When I embarked on my study abroad semester twelve years ago, I thought I was going to dip my toes into self-reliance before leaving school; I did not, however, expect to gain 12 pounds in less than six months. Since then I’ve become increasingly obsessed with the amount of food I eat while traveling. After moving to California four years ago, this mentality came with me, as I was all too aware of how easy it was to lose track of portion sizes when what used to be a “large” becomes a “normal” portion. I mean, unless I’m gearing up for an all-day hike, do I really need two eggs, two slices of toast, a chunk of hash browns and two generous strips of gravy-drenched chicken fried steak for breakfast?
The growth of food portions in America in the past 50 years is a familiar subject. Starting in the 1970s, the quest for “value” as it relates to food has powered the drive towards offering and consuming more food for less money. When given the choice to “upsize” our fast food meal for an additional 50 cents, we’re being enticed by the seductive logic of “more for less,” neglecting our body’s needs in the process.
Coincidentally (or not), the number of obese people in the United States more than doubled in less than 50 years: where less than 15 percent of Americans were obese in 1960, this grew to 35 percent of the population by 2006. While parallel developments don’t always imply causation, I think it’s safe to say that one of the biggest contributors to the problem of obesity in the U.S. is that everyone is eating and drinking a whole lot more at one sitting compared to their parents’ time, without realizing it.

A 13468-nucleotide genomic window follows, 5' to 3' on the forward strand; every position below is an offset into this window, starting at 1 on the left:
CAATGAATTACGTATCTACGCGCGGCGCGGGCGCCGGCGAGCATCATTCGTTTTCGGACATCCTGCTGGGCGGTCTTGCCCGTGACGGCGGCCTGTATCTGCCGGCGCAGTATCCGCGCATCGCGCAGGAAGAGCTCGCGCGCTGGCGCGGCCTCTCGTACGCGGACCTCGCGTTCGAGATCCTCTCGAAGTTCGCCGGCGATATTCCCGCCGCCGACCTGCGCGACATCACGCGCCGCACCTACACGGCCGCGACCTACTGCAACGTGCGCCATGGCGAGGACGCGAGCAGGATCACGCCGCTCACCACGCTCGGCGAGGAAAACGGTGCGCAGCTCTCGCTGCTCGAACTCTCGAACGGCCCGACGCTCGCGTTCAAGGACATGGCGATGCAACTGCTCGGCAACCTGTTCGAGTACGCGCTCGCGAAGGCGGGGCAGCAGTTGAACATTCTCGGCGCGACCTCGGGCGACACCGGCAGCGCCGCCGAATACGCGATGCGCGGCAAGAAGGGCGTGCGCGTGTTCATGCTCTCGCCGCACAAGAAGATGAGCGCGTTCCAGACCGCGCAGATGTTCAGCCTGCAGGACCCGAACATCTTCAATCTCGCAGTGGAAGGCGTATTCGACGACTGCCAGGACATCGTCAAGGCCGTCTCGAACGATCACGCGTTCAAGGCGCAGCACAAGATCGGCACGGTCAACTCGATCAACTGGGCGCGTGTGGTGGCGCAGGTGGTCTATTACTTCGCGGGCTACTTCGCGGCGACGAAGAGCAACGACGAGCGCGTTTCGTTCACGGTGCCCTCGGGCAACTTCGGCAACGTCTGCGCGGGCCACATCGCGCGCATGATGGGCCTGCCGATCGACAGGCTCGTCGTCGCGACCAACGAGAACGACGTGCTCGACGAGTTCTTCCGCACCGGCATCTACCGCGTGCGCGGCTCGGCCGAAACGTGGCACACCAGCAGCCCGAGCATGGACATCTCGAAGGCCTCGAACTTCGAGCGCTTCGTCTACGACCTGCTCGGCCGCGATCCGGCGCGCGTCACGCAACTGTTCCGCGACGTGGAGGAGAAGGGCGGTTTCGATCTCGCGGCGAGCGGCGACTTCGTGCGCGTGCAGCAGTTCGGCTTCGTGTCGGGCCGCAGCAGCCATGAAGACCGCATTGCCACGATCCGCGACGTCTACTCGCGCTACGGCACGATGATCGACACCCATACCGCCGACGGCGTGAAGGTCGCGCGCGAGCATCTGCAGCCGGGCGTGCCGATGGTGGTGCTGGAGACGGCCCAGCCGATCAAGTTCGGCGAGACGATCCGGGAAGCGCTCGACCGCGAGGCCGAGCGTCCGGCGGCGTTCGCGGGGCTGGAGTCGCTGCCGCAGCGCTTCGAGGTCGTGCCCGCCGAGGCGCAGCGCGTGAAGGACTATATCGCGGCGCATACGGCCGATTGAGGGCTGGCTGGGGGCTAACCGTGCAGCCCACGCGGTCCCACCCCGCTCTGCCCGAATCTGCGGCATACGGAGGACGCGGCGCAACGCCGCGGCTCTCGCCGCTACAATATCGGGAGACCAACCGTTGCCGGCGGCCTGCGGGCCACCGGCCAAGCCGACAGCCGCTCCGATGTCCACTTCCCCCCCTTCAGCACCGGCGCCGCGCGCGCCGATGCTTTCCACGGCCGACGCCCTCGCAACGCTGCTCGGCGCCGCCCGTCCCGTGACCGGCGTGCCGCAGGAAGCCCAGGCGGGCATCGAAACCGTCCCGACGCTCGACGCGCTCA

This is what the New York Health Department is trying to change with its latest ad campaign, designed to bring more awareness to portion sizes and its attendant effects on one’s health. Bold initiatives like the “Go Halfsies” program take it a step further, working to tackle the issue of portion sizes and food waste and hunger in one move. By partnering with restaurants to offer diners the choice to order a half-portion while paying full price, a portion of the proceeds would go towards initiatives to fight hunger while, it is hoped, making a dent in the amount of food thrown out.
While I’m nowhere close to the level of mindfulness that the Blue Cliff monastery brings to its meals, where every meal is an intense experience of food, I do my best. Eating slowly and savoring every bite of a meal certainly helps, and I’ve learned that it’s never a wise idea to peruse a menu when you’re devastatingly hungry. I also make it a point (against everything I’ve been taught about not wasting food) to leave food on the plate or doggy-bag leftovers whenever we eat out. It’s not easy, and sometimes I slip up, but hopefully, between the occasional indulgence and regularly splitting portions with my dining companions, there’s a sweet spot where I’ll be able to have a healthy relationship with my food to eat enough for my needs, enjoy it, and not leave any crumbs for the bin. I’ll keep you posted.
How do you keep track of how much you eat?
About the author: Danielle Tsi grew up in Singapore, a tiny, food-obsessed island on the tip of the Malaysian Peninsula, where every waking minute was spent thinking about what her next meal was going to be. Landing in the United States with her well-traveled Nikon, she turned her lifelong love affair with food into images and words on her blog, Beyond the Plate. When not behind the lens or at the stove, Danielle can be found on her yoga mat perfecting the headstand.